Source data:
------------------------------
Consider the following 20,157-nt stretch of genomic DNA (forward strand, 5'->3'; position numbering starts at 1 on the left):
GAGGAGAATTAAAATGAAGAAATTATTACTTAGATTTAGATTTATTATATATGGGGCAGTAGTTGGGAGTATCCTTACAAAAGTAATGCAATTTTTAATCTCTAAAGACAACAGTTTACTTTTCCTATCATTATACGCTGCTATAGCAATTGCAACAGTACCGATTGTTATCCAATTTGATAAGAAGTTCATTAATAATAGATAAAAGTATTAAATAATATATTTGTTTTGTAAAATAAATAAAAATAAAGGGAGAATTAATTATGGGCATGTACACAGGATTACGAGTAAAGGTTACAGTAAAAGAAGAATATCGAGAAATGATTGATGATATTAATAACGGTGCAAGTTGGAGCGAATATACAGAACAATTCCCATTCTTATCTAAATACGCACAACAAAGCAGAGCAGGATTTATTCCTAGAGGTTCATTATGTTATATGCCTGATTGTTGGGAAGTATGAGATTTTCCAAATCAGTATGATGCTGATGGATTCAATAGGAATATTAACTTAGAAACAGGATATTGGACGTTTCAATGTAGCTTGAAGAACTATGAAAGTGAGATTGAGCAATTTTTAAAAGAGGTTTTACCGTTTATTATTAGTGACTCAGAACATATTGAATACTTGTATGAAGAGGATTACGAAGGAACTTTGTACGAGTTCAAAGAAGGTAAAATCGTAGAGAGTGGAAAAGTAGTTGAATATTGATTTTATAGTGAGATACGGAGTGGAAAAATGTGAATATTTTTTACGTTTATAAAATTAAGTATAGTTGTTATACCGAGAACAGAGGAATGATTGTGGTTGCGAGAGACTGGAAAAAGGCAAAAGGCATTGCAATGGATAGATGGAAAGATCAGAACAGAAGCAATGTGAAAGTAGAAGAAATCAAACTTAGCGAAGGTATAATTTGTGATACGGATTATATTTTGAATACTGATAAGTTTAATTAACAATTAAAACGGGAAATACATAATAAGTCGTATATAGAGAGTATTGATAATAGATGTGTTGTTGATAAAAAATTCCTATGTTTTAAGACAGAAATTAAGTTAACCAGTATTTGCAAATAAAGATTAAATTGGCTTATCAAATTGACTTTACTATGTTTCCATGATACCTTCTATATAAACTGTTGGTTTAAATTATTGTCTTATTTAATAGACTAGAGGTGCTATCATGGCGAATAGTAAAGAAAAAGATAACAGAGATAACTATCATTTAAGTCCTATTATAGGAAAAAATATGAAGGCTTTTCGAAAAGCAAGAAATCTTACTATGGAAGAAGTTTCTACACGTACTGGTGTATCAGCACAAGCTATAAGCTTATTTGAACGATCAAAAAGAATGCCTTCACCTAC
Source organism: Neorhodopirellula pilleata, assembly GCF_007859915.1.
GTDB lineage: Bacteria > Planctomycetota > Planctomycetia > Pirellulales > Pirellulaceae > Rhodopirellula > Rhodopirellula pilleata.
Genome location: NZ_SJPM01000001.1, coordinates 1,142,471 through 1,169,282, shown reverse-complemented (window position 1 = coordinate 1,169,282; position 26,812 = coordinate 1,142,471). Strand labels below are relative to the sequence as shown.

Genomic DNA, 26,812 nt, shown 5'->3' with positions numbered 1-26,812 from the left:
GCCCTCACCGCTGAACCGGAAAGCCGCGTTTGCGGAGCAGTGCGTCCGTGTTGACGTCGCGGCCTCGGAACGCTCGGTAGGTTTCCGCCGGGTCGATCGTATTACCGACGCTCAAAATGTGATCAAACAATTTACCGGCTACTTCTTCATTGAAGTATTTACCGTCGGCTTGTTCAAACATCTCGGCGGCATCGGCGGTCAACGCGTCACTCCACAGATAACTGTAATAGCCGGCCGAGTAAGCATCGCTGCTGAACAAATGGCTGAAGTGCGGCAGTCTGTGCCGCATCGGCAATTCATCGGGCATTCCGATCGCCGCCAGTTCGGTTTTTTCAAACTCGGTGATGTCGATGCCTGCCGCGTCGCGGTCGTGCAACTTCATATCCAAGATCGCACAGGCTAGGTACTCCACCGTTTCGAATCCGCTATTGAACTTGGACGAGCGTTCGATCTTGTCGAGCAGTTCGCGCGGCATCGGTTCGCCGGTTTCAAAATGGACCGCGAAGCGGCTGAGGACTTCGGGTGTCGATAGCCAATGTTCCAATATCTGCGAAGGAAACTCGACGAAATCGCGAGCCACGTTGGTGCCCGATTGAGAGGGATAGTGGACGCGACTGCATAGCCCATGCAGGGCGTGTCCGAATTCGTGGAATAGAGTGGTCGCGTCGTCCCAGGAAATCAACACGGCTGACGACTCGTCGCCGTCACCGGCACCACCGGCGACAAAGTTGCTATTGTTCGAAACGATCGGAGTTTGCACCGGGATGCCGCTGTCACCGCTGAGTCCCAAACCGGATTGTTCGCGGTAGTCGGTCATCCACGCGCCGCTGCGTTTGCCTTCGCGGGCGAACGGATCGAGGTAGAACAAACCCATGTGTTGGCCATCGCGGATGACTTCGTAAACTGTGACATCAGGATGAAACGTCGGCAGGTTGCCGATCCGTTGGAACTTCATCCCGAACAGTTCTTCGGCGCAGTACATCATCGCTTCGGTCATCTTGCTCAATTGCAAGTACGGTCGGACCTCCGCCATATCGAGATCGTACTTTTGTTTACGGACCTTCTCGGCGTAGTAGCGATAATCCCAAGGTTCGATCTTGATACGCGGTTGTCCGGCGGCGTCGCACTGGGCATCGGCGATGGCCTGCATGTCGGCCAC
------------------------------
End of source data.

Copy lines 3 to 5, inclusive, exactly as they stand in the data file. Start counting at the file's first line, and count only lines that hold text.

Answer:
Source organism: Neorhodopirellula pilleata, assembly GCF_007859915.1.
GTDB lineage: Bacteria > Planctomycetota > Planctomycetia > Pirellulales > Pirellulaceae > Rhodopirellula > Rhodopirellula pilleata.
Genome location: NZ_SJPM01000001.1, coordinates 1,142,471 through 1,169,282, shown reverse-complemented (window position 1 = coordinate 1,169,282; position 26,812 = coordinate 1,142,471). Strand labels below are relative to the sequence as shown.